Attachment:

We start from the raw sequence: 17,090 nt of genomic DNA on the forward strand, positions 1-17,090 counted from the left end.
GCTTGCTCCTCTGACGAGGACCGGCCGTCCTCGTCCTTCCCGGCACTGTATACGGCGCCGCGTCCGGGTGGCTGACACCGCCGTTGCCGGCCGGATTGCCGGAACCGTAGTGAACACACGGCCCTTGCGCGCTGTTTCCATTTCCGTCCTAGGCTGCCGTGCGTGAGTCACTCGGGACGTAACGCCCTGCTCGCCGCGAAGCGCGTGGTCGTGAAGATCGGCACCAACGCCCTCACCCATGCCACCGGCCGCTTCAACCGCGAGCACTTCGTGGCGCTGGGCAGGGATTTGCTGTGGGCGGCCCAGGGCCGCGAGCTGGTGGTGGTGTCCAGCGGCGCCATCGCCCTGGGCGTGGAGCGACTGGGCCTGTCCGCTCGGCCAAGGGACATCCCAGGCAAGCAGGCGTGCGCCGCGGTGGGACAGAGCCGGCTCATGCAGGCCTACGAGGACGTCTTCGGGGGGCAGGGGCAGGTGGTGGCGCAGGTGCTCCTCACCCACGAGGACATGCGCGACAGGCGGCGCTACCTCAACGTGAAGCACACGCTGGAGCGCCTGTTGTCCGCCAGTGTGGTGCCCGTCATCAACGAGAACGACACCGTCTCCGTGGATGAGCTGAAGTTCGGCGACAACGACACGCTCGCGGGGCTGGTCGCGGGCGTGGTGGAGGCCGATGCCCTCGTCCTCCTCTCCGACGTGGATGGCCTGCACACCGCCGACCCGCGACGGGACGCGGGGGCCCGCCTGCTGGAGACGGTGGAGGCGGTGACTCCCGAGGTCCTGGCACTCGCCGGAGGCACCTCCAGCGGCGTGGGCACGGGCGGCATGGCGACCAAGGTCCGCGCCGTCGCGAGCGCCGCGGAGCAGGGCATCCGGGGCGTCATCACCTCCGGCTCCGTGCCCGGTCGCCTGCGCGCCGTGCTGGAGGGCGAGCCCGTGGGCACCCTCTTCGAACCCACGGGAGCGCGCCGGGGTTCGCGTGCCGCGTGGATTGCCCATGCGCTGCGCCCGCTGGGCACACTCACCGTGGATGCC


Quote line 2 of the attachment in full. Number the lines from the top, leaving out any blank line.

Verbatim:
GCTTGCTCCTCTGACGAGGACCGGCCGTCCTCGTCCTTCCCGGCACTGTATACGGCGCCGCGTCCGGGTGGCTGACACCGCCGTTGCCGGCCGGATTGCCGGAACCGTAGTGAACACACGGCCCTTGCGCGCTGTTTCCATTTCCGTCCTAGGCTGCCGTGCGTGAGTCACTCGGGACGTAACGCCCTGCTCGCCGCGAAGCGCGTGGTCGTGAAGATCGGCACCAACGCCCTCACCCATGCCACCGGCCGCTTCAACCGCGAGCACTTCGTGGCGCTGGGCAGGGATTTGCTGTGGGCGGCCCAGGGCCGCGAGCTGGTGGTGGTGTCCAGCGGCGCCATCGCCCTGGGCGTGGAGCGACTGGGCCTGTCCGCTCGGCCAAGGGACATCCCAGGCAAGCAGGCGTGCGCCGCGGTGGGACAGAGCCGGCTCATGCAGGCCTACGAGGACGTCTTCGGGGGGCAGGGGCAGGTGGTGGCGCAGGTGCTCCTCACCCACGAGGACATGCGCGACAGGCGGCGCTACCTCAACGTGAAGCACACGCTGGAGCGCCTGTTGTCCGCCAGTGTGGTGCCCGTCATCAACGAGAACGACACCGTCTCCGTGGATGAGCTGAAGTTCGGCGACAACGACACGCTCGCGGGGCTGGTCGCGGGCGTGGTGGAGGCCGATGCCCTCGTCCTCCTCTCCGACGTGGATGGCCTGCACACCGCCGACCCGCGACGGGACGCGGGGGCCCGCCTGCTGGAGACGGTGGAGGCGGTGACTCCCGAGGTCCTGGCACTCGCCGGAGGCACCTCCAGCGGCGTGGGCACGGGCGGCATGGCGACCAAGGTCCGCGCCGTCGCGAGCGCCGCGGAGCAGGGCATCCGGGGCGTCATCACCTCCGGCTCCGTGCCCGGTCGCCTGCGCGCCGTGCTGGAGGGCGAGCCCGTGGGCACCCTCTTCGAACCCACGGGAGCGCGCCGGGGTTCGCGTGCCGCGTGGATTGCCCATGCGCTGCGCCCGCTGGGCACACTCACCGTGGATGCC